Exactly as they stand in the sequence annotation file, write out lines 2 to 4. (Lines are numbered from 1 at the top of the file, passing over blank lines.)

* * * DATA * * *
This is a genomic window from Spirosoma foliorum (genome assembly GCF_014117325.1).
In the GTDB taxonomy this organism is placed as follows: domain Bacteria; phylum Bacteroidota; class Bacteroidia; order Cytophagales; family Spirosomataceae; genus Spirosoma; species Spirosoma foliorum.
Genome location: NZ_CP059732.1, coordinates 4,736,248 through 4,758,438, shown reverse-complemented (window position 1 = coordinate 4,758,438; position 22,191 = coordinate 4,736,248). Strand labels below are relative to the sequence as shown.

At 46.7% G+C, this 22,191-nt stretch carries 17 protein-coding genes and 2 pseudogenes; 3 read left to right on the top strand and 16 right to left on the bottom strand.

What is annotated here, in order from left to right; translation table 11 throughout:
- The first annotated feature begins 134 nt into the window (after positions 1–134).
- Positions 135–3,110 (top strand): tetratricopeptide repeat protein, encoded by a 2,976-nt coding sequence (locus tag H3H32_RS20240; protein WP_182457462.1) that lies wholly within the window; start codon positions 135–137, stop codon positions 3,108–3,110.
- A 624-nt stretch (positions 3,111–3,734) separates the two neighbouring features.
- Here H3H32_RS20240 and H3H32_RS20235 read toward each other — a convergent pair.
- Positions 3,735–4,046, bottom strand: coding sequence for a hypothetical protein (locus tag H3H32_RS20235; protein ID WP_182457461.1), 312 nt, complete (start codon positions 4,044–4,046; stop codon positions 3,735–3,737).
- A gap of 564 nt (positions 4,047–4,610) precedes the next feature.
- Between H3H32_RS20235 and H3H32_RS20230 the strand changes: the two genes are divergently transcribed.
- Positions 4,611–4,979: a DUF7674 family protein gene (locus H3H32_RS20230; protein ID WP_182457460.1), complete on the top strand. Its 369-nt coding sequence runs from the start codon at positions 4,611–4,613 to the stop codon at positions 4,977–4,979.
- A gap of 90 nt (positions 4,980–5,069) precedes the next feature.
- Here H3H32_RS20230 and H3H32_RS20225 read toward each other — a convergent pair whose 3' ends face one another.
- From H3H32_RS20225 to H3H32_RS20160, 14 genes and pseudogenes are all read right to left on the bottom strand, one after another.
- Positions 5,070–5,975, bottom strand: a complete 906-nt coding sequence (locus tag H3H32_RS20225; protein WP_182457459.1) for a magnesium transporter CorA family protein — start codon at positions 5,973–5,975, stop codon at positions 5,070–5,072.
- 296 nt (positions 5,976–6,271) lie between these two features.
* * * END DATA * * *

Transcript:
In the GTDB taxonomy this organism is placed as follows: domain Bacteria; phylum Bacteroidota; class Bacteroidia; order Cytophagales; family Spirosomataceae; genus Spirosoma; species Spirosoma foliorum.
Genome location: NZ_CP059732.1, coordinates 4,736,248 through 4,758,438, shown reverse-complemented (window position 1 = coordinate 4,758,438; position 22,191 = coordinate 4,736,248). Strand labels below are relative to the sequence as shown.

At 46.7% G+C, this 22,191-nt stretch carries 17 protein-coding genes and 2 pseudogenes; 3 read left to right on the top strand and 16 right to left on the bottom strand.